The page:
Dec 122009
 
 December 12, 2009  Posted by  Court, Workplace

Tresa Baldas reports:

A federal prosecutor has won his fight to conceal e-mails he sent to his attorney over the government’s computers, contradicting a popular belief that employees have no expectation of privacy on work computers.

The U.S. District Court for the District of Columbia ruled on Dec. 10 that Assistant U.S. Attorney Jonathan Tukel had a reasonable expectation of privacy in those e-mails because federal prosecutors were allowed to use work e-mail for personal matters. Therefore Tukel’s messages to his private lawyer sent from work are covered by the attorney-client privilege and can remain confidential.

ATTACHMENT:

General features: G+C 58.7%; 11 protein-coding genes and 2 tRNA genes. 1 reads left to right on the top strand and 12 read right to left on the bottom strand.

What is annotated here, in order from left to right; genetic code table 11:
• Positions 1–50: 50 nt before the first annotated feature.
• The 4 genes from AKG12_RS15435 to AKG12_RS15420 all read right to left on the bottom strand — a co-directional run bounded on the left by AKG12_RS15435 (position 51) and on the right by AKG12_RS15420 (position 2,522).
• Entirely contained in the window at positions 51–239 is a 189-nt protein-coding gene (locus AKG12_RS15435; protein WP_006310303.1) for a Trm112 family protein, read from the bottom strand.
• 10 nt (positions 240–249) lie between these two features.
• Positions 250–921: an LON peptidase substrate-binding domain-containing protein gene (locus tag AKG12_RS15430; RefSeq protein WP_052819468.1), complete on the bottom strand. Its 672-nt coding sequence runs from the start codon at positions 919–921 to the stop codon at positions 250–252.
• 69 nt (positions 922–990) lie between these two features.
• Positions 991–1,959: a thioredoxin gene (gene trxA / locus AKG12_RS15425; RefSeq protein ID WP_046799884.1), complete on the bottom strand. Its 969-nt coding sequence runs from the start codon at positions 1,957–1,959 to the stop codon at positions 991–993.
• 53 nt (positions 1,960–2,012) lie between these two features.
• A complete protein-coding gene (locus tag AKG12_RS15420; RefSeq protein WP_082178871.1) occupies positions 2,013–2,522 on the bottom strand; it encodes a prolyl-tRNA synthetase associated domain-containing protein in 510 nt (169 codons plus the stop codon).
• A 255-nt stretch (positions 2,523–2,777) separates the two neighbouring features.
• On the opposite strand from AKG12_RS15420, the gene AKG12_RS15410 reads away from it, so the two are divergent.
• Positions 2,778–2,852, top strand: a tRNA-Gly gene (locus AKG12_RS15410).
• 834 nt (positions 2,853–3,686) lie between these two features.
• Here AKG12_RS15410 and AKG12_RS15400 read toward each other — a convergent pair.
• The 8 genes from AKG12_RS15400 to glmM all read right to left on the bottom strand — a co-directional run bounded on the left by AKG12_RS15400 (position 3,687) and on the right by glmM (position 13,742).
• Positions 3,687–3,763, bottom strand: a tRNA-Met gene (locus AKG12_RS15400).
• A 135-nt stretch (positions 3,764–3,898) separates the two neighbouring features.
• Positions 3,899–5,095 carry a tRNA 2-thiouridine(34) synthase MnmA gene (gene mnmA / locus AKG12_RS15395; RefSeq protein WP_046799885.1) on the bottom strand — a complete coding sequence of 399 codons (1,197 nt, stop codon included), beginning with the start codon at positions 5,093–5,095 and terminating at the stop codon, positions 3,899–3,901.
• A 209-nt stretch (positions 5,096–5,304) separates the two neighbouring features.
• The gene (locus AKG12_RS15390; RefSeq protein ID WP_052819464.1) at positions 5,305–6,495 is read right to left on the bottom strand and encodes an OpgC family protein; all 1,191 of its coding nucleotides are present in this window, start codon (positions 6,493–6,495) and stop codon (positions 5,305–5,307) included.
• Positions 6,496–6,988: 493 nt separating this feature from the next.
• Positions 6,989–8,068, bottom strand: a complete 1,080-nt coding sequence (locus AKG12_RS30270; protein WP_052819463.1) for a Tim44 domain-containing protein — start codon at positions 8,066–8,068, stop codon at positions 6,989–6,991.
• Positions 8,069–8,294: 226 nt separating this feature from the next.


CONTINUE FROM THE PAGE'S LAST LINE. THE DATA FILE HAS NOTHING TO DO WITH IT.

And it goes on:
Read more on The Blog of Legal Times.

FourthAmendment.com also covers the decision.

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